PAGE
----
Animals grapple with gravity. To grow vertically, plants must accurately gauge gravity. They do so with aplomb.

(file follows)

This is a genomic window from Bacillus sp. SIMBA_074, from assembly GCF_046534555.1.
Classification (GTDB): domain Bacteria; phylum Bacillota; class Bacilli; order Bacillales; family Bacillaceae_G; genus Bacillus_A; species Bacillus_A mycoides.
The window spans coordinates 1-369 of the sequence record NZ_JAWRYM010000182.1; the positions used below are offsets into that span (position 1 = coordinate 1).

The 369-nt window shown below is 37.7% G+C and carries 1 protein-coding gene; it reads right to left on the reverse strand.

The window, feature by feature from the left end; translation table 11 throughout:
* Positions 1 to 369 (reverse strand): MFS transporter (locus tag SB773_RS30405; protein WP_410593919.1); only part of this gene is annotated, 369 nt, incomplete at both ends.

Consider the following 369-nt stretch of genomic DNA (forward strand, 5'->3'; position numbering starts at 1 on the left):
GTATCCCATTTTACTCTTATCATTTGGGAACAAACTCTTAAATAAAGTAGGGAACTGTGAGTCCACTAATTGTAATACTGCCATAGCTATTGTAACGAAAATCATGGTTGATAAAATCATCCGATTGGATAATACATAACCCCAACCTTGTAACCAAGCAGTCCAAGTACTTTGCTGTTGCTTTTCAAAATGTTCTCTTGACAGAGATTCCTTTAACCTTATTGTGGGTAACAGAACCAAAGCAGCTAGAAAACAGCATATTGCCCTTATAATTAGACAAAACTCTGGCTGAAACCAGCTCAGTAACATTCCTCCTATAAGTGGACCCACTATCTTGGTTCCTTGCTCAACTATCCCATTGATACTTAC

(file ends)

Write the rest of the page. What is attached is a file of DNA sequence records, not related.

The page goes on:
The sensor of gravity in plants consists of tiny starch-rich grains called statoliths that sediment and form miniature granular piles at the bottom of the gravisensing cells. Despite their granular nature, statoliths move and respond to the weakest angle, as a liquid clinometer would do. This liquid-like behavior comes from cell activity, which agitates statoliths with an apparent temperature one order of magnitude larger than actual temperature. Active fluctuations of statoliths explains the remarkable sensitivity of plants to inclination. ~ French biophysicist Yoël Forterre et al